William John Kennedy’s photos capture Andy Warhol alongside his signature artworks, such as (here) Flowers.

I really thought they were all stark raving mad,” marvels William John Kennedy. It’s been nearly five decades since Kennedy photographed Andy Warhol and his notorious crew at the Factory—the Manhattan studio-cum-playhouse that drew together drag queens and debutantes, street kids and socialites, serving as the creative laboratory for so much of today’s contemporary art world. Yet the memory of that experience still summons a visceral reaction. “I don’t know how they collected that group of people in one place,” he says, shaking his head.

In late 1963, Warhol was on the cusp of serious fame. Kennedy, then a struggling commercial photographer based in a fifth-floor walk-up (“I was eating a lot of tuna fish sandwiches”), thought he’d found the perfect subject for a book project, one which would catapult his own name into the newspapers. Still, over the course of several photo shoots during the following year, Kennedy’s fascination with the Factory had its limits. “They would always invite me over for parties, but I didn’t fit in with the group. I’d hear about this person who’d just committed suicide, or that person who’d overdosed on drugs. I was a country boy from Garden City—I wasn’t interested in dope!” he laughs.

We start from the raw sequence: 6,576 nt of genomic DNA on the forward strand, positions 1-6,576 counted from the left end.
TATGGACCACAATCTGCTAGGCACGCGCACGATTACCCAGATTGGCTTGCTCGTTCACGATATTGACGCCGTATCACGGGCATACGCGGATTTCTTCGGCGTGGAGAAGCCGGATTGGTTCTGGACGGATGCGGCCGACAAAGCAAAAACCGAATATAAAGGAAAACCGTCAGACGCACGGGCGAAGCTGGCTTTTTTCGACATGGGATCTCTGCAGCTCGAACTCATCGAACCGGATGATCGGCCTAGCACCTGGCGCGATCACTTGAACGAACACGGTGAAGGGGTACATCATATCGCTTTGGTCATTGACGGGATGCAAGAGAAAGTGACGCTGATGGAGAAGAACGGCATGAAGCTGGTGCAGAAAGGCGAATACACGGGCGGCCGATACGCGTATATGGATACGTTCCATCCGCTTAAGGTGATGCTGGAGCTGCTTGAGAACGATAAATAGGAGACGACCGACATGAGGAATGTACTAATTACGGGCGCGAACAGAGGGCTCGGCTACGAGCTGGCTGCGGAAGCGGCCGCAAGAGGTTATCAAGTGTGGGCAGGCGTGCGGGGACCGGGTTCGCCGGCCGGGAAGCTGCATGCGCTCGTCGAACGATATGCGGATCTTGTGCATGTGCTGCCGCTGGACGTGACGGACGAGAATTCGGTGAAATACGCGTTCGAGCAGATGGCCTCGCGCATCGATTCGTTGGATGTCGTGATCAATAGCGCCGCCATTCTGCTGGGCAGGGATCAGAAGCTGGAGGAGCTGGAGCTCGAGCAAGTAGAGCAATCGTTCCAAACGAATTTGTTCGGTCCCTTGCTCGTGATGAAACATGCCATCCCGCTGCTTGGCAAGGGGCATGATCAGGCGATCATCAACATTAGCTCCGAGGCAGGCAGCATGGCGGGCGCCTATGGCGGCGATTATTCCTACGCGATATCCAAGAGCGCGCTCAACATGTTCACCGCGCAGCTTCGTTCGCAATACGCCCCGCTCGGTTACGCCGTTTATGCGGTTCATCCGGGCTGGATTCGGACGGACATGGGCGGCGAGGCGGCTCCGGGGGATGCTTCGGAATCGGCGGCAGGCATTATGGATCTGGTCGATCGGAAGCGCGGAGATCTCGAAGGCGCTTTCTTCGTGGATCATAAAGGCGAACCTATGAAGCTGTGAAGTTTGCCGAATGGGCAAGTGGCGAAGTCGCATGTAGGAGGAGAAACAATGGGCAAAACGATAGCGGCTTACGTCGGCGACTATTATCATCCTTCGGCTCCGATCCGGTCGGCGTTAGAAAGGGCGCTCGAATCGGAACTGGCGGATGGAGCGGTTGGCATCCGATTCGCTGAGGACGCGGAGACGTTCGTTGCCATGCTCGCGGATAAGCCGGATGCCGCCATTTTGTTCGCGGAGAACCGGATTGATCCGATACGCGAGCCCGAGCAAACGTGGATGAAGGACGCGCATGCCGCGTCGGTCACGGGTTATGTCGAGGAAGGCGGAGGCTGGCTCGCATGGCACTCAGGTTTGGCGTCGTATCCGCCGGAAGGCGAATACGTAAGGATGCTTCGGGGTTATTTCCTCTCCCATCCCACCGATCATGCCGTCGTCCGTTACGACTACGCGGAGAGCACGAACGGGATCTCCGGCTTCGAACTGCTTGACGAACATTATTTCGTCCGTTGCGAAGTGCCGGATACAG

Like what you're reading? Get it delivered straight to your inbox. Sign up now for our newsletters >>